African boxthorn (Lycium ferocissimum) is a widespread and significant environmental and agricultural weed in regional Australia, native to South Africa. It is difficult to control due to its establishment as dense, impenetrable and thorny thickets, presence across a broad range of landscapes and continued spread. Current physical and chemical control measures are considered to be quite destructive and therefore unsuitable in culturally valuable and ecologically sensitive areas, as this requires extensive planning and is unsustainable over large areas. Biological control offers promise as a control method as it is a safe, non-destructive, cost effective and sustainable method of control. The relative taxonomic isolation of African Boxthorn to native Australian flora, together with its negative impact profile, makes the species a suitable target for biological control. Our research focuses on identifying which of the many natural enemies that attack African boxthorn in the native range of South Africa are the most appropriate candidate biological control agents for this weed.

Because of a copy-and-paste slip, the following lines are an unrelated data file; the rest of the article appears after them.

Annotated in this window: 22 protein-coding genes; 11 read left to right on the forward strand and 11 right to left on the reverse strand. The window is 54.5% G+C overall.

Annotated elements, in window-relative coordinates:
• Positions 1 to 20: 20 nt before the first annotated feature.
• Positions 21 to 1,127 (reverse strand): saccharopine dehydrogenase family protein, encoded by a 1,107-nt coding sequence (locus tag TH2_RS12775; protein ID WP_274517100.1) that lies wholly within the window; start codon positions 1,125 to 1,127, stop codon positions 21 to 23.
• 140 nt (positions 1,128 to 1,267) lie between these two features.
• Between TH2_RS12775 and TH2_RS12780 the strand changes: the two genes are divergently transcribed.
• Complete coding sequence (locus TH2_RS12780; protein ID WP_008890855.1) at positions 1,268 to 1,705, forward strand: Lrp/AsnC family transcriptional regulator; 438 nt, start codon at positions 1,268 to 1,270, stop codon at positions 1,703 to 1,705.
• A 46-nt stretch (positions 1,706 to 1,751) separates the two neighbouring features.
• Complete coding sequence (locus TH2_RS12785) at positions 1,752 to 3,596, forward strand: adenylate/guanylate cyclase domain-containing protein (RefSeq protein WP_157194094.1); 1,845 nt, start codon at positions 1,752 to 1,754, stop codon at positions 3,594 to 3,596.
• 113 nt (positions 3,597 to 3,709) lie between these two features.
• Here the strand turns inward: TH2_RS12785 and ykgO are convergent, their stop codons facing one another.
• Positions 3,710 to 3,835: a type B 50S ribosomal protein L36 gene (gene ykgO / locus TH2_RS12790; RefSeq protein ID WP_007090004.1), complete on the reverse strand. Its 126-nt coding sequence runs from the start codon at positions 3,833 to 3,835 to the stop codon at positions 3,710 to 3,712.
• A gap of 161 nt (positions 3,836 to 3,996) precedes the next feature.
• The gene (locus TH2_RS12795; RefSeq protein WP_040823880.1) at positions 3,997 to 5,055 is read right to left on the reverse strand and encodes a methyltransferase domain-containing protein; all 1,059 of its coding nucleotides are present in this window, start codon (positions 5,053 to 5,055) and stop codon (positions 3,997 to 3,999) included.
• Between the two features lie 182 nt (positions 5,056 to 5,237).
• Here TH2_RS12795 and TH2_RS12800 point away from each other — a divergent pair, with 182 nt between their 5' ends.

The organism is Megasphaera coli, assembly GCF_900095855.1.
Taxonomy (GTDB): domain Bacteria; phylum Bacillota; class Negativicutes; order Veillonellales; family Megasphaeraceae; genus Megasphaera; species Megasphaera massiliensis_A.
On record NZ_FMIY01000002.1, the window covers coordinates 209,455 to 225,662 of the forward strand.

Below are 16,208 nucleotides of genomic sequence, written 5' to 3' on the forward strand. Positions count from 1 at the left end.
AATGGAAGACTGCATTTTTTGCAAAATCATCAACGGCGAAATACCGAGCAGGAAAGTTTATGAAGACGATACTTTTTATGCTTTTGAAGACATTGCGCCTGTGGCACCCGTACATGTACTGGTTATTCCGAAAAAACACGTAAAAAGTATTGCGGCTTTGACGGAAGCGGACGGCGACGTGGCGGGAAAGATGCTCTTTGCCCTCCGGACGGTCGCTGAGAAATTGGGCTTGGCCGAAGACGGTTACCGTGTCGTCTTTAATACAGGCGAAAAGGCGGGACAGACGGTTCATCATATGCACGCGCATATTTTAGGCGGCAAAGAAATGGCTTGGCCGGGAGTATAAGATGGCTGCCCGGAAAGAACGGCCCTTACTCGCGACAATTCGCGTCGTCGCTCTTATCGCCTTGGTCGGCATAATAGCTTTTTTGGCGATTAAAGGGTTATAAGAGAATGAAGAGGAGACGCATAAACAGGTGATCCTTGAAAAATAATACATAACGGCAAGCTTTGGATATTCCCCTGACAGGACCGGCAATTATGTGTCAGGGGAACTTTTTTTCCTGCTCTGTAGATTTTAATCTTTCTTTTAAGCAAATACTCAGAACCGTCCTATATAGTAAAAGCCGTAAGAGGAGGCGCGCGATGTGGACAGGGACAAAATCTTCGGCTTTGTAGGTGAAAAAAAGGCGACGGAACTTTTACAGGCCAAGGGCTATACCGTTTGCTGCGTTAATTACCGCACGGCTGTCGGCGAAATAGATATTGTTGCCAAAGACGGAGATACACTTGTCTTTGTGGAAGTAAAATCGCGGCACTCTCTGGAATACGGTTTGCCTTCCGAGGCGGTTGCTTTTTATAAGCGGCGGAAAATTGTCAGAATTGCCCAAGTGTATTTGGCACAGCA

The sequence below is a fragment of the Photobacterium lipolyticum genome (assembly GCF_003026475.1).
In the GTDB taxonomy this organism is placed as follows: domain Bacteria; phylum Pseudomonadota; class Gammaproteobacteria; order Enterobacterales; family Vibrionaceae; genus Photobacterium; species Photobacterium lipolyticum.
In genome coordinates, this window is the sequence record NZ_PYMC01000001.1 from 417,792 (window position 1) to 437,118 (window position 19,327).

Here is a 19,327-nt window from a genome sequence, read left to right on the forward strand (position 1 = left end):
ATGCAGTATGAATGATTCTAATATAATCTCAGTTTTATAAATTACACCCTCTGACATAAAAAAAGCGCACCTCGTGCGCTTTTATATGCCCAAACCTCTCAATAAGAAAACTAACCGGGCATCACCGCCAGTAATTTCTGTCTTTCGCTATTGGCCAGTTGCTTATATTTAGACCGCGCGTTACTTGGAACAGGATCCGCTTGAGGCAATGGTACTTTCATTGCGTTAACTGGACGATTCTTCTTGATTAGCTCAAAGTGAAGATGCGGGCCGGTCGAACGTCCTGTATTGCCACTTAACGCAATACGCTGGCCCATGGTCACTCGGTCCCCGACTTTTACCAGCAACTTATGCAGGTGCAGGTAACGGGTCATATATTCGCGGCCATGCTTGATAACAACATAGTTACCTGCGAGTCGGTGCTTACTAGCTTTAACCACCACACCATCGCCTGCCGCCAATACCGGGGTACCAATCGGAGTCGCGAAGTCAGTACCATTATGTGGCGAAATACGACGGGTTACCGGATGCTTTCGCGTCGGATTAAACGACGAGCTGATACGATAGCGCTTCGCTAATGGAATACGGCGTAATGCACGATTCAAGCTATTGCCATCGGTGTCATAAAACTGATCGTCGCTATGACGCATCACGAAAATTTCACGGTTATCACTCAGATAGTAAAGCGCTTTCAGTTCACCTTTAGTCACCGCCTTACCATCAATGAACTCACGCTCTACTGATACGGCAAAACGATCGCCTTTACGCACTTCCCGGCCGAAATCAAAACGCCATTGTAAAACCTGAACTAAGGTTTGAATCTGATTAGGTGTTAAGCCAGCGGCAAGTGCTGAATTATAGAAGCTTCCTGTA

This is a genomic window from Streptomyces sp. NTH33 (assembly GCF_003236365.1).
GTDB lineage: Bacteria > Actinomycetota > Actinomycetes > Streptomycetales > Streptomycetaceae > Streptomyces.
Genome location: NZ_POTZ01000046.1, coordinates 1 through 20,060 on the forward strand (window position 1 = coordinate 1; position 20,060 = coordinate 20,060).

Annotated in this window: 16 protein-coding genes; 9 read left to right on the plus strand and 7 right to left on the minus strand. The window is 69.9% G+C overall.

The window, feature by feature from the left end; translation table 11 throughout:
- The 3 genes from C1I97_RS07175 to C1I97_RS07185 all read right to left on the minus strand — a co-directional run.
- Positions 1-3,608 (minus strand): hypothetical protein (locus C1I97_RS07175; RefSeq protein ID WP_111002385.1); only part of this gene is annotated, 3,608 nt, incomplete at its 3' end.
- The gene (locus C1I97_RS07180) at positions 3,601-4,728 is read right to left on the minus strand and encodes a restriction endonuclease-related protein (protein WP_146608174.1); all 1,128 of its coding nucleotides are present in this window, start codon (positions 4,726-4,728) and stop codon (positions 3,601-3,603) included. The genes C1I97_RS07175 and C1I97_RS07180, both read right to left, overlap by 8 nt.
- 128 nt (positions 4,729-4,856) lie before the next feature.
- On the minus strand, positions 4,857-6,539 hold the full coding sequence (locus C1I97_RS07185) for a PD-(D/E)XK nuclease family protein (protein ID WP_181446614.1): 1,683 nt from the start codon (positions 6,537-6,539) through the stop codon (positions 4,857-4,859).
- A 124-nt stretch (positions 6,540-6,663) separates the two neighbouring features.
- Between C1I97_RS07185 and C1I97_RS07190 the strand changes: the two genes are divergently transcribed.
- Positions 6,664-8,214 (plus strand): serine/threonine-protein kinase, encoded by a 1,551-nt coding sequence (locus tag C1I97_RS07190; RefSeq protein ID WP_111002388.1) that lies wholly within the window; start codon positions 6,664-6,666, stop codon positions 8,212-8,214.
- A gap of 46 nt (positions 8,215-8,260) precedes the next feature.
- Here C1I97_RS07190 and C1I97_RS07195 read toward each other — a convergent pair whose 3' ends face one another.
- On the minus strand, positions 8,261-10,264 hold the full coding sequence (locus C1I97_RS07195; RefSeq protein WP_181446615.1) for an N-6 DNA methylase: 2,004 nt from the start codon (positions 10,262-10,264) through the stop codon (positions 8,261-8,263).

This research on African boxthorn is part of the project ‘Biocontrol solutions for sustainable management of weed impacts to agricultural profitability’, led by AgriFutures Australia (formerly the Rural Industries Research and Development Corporation (RIRDC)). This project is supported by funding from the Australian Government Department of Agriculture and Water Resources as part of its Rural R&D for Profit programme. Biosecurity South Australia (PrimaIndustries and Regions South Australia) and the Shire of Ravensthorpe, Western Australia, are acknowledged for their financial support to the African boxthorn component of the project.